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brown hairstreak

Pictured: brown hairstreak, Thecla betulae

Notes from Jenyns: A single specimen of this insect, much worn & faded, was taken in Sept. 1828, ~ in a small wood at the back of P. Allix’s Esq. ~ Swaffham Prior. ~ Taken in Hatley Wood by Mr Aikin, (formerly Chemist in Cambridge.) ~ Has been taken also at Gogmagog Hills.

200-year trend in Cambridgeshire: Decline to local extinction.

Modern records

Jenyns’ notes show that this species used to be found in several locations across Cambridgeshire. Its larvae rely on blackthorn and suitable sites of blackthorn wood used to be more extensive in the county. However, the species is now thought to be extinct in Cambridgeshire and annual mechanised hedge cutting removing its eggs from the tips of its larval foodplant is thought to be a contributing factor. In the past, hedges were maintained by manual cutting on a much longer cycle, perhaps cut once every 10 years, allowing populations of the butterfly to persist.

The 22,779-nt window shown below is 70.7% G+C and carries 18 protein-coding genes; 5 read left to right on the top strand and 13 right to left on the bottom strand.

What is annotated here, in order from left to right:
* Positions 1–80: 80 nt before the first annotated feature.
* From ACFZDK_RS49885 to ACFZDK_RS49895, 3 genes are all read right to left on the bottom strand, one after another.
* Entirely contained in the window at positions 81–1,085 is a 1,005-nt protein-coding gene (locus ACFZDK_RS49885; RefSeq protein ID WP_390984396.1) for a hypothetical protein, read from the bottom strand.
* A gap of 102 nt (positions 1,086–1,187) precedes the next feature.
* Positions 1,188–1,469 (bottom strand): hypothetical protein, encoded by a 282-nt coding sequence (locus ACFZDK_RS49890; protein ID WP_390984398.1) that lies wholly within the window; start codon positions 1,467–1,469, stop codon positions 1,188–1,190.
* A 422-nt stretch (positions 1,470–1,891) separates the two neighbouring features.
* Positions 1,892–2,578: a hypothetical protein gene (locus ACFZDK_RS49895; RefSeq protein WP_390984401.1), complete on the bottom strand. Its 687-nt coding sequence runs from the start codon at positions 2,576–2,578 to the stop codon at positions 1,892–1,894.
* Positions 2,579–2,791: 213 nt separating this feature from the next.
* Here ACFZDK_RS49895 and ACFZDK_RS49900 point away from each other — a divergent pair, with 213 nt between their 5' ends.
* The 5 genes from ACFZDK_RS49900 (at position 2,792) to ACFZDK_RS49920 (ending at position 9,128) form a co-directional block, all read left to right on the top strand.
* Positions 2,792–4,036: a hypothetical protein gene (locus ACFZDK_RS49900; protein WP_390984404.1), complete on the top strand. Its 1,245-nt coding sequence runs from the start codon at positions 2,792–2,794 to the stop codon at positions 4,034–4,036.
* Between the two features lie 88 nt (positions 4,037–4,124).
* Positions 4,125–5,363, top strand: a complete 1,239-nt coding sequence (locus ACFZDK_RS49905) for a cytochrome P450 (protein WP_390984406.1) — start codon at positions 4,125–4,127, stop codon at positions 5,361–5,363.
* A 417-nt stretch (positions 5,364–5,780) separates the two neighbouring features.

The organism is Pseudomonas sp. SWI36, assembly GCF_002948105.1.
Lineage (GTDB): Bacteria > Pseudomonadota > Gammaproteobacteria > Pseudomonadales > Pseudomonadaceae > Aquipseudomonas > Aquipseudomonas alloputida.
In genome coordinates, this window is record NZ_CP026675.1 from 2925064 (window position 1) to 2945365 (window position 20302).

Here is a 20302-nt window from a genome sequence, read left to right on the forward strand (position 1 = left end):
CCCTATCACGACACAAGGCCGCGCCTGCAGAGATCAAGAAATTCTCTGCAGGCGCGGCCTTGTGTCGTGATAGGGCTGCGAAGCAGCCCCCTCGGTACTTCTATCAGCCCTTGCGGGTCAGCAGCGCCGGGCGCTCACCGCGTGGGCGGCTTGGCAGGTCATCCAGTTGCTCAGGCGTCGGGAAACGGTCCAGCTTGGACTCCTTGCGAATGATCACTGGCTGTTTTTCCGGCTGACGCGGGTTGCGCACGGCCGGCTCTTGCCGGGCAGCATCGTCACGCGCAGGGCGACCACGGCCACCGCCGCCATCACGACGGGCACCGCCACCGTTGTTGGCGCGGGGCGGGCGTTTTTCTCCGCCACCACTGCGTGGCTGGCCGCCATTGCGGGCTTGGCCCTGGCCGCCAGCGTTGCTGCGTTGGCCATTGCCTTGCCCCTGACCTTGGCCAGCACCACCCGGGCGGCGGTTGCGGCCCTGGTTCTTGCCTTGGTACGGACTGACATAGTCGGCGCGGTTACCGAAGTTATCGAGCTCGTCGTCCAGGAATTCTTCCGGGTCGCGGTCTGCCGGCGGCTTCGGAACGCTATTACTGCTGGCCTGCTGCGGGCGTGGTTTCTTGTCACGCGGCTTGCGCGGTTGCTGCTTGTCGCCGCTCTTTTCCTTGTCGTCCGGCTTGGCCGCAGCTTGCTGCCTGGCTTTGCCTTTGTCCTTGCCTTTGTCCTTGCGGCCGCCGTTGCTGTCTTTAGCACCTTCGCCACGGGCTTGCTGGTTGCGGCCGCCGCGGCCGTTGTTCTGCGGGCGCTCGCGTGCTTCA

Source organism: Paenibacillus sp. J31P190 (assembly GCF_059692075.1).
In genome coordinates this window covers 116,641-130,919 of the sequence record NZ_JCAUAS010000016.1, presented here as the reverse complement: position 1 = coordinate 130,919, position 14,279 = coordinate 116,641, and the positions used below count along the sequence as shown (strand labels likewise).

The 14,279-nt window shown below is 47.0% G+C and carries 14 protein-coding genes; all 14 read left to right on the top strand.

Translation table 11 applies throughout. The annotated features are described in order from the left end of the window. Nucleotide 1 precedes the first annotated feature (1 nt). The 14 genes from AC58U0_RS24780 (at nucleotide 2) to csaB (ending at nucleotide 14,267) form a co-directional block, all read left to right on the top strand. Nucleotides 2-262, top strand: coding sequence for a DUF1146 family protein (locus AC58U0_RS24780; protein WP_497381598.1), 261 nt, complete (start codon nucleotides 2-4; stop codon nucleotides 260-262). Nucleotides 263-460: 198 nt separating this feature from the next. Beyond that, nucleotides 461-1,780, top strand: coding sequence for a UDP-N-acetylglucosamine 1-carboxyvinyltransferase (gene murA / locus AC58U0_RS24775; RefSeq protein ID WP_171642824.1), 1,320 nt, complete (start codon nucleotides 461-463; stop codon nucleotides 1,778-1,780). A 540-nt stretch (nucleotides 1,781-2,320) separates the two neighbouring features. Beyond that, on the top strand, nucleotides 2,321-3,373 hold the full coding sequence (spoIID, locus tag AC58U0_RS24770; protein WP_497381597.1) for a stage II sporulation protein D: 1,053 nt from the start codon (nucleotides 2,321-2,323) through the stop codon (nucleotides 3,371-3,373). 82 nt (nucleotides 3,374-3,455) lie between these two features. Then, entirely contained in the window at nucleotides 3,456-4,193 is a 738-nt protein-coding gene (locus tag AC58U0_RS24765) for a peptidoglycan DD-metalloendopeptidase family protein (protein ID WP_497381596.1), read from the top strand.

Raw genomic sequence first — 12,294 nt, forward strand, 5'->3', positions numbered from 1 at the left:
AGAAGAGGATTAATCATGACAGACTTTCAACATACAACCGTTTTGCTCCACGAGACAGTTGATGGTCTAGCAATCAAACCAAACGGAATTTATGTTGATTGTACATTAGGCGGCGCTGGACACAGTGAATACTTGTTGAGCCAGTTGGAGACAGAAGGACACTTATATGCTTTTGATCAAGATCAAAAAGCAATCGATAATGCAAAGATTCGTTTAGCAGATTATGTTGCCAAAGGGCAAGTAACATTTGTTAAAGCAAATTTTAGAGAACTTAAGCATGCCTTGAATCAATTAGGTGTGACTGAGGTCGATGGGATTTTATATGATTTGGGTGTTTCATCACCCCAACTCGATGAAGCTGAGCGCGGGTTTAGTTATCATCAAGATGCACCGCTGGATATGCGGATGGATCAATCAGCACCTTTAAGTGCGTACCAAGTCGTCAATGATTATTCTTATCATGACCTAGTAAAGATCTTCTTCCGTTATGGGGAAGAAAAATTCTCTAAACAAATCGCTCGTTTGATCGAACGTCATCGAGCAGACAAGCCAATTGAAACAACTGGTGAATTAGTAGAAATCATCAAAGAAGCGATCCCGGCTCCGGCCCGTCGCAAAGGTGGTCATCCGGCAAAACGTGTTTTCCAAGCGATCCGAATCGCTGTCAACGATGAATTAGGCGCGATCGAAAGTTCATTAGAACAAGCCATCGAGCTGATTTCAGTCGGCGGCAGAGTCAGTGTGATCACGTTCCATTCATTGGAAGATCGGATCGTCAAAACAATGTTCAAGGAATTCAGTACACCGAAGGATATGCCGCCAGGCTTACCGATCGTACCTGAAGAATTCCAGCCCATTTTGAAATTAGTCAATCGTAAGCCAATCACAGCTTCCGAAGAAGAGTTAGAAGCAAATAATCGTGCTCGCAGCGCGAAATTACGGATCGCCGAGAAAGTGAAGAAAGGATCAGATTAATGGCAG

Agri-environment schemes, which provide funds to support farmers who manage their land for biodiversity, have encouraged less frequent trimming and are now starting to reverse the national decline of this butterfly. The species is starting to recolonise sites close to Cambridgeshire, offering hope for a natural return.

National records map

Brown hairstreak national records map: